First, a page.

US will back dissidents in Cuba – poll shows support for thaw
US will back dissidents in Cuba; poll shows support for thaw
BY BRADLEY KLAPPER AND EMILY SWANSON ASSOCIATED PRESS
02/04/2015 3:25 AM 02/04/2015 3:26 AM
The Obama administration’s lead negotiator with Cuba is vowing to
maintain U.S. support for democracy and human rights activists there as
she pushes to restore embassies between the countries after a
An Associated Press-GfK poll finds broad support in the United States
for warmer ties with Cuba. Forty-five percent of those surveyed backed
the re-establishment of full diplomatic relations between the Cold War
foes, with only 15 percent opposing. Sixty percent backed the end of the
U.S. economic embargo of Cuba, with 35 percent supporting its continuation.
Roberta Jacobson, the assistant secretary of state for Western
Hemisphere affairs, is set to testify before the before the House
Foreign Affairs Committee. On Tuesday she told a Senate panel that she
planned more talks with her Cuban counterparts later this month. The
administration had hoped to reach an agreement on new embassies by
April’s Summit of the Americas in Panama, though that looks unlikely.
Jacobson’s trip to Havana last month made her the highest-level U.S.
official to visit Cuba’s capital in more than three decades. The talks
encompassed the details of reconstituting embassies in each other’s
capitals, managing migration flows and the much larger process of
normalizing ties between governments with unresolved issues such as
fugitives and financial claims.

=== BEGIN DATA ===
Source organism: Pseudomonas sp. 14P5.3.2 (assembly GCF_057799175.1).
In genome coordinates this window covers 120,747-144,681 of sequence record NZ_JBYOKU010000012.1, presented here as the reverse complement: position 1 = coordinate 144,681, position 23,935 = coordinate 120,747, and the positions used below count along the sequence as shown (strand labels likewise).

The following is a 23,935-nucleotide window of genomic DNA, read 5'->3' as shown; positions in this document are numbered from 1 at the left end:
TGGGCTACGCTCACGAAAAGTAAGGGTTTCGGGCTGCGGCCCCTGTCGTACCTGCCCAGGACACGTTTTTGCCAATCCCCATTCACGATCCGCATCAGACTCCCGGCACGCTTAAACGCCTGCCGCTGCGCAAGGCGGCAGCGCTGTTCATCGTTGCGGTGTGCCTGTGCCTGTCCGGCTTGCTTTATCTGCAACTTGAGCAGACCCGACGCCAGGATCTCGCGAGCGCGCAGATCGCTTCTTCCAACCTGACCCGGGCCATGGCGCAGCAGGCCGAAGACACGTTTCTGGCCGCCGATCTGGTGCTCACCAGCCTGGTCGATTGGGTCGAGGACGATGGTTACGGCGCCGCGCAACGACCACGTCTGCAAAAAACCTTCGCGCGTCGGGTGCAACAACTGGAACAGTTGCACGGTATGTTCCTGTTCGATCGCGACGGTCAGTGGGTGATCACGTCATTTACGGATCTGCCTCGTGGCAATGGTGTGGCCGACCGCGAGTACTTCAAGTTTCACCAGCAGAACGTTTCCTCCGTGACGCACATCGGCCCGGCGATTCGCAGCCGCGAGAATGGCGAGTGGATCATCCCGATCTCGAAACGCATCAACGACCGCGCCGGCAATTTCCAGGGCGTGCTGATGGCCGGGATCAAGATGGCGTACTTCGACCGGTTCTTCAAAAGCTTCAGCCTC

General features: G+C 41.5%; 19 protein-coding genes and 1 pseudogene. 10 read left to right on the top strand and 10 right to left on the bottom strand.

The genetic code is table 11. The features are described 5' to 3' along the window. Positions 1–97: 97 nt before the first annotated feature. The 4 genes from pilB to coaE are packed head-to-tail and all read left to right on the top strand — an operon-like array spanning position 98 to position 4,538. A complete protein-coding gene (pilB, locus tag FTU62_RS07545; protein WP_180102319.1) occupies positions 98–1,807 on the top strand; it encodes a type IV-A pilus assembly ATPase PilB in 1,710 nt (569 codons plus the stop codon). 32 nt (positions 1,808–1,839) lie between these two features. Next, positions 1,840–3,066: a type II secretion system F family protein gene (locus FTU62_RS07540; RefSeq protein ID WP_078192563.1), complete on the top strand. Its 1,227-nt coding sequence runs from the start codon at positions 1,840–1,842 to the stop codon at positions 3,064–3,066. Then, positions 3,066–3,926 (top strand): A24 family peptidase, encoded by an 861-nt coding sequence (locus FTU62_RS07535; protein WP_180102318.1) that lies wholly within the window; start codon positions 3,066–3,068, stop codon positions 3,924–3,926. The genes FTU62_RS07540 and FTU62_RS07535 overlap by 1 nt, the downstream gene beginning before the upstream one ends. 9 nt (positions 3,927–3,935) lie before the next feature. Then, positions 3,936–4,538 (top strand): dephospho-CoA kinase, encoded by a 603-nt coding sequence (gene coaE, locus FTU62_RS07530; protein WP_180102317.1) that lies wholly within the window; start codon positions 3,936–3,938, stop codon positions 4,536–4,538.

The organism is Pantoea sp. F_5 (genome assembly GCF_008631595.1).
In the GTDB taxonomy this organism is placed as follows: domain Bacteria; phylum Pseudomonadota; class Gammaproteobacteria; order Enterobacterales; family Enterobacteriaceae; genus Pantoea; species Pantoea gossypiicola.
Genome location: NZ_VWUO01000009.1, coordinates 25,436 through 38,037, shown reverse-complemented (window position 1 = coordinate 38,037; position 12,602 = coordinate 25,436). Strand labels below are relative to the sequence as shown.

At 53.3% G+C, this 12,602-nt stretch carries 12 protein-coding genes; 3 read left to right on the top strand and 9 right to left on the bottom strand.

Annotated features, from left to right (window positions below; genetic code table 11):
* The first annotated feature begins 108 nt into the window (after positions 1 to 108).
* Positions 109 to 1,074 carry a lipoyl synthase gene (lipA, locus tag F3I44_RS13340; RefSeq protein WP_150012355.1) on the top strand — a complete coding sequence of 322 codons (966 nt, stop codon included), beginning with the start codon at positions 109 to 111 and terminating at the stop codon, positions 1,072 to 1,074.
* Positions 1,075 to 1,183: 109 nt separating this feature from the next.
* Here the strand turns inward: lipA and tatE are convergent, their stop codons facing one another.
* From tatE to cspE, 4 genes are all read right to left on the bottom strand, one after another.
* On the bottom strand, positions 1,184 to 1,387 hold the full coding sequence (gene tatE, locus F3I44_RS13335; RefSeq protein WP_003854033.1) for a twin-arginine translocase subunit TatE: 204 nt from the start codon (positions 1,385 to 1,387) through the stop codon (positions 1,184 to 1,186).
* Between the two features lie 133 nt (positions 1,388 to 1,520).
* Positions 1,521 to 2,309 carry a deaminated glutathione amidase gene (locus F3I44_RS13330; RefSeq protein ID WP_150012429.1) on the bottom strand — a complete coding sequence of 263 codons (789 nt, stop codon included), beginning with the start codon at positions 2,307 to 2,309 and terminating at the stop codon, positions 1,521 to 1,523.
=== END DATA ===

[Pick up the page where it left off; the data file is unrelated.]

She said she raised several remaining barriers to full diplomatic
relations during her Havana discussions, including U.S. resistance to
any restrictions on American diplomats, shipments to the U.S. Interests
Section and Cuban access to that building.
Concrete progress was limited, however. This month’s talks are likely to
be in Washington.
Seizing on comments made by Josefina Vidal, Cuba’s top negotiator, after
last month’s talks, Sen. Marco Rubio, R-Fla., asked Jacobson for a
commitment that the U.S. would continue backing activists after any
agreement. In an interview with The Associated Press, Vidal had tied the
establishment of embassies to reduced U.S. support for dissidents.
“We would not curtail the activities we’re doing now,” Jacobson answered.
In Congress, positions on Obama’s sudden rapprochement with Cuba
crisscross party affiliation and political interest.
Countering Rubio among Republicans was Sen. Jeff Flake of Arizona, who
wants to end all U.S. travel restrictions to Cuba. Sen. Rand Paul of
Kentucky, another Republican who supports the thaw, didn’t show up for
Among Democrats, California Sen. Barbara Boxer defended the Obama
administration after Sen. Bob Menendez of New Jersey complained that the
U.S. won no concessions from President Raul Castro’s government and
demanded that Cuba extradite a woman convicted of killing a policeman
from his state. Both Rubio and Menendez are Cuban-Americans.
The AP-GfK poll found self-identified Democrats overwhelmingly in favor
of restoring embassies and eliminating the U.S. embargo, which Obama has
eased but only Congress can revoke.
Among Republicans, the blocs are closer. Thirty-four percent want
diplomatic relations, with 30 percent opposed. Forty-nine percent want
the embargo lifted, with 50 percent believing it should stay.
The AP-GfK Poll of 1,045 adults was conducted online Jan. 29-Feb. 2,
using a sample drawn from GfK’s probability-based KnowledgePanel, which
is designed to be representative of the U.S. population. The margin of
sampling error for all respondents is plus or minus 3.5 percentage points.
Respondents were first selected randomly using phone or mail survey
methods, and later interviewed online. People selected for
KnowledgePanel who didn’t otherwise have access to the Internet were
provided access at no cost.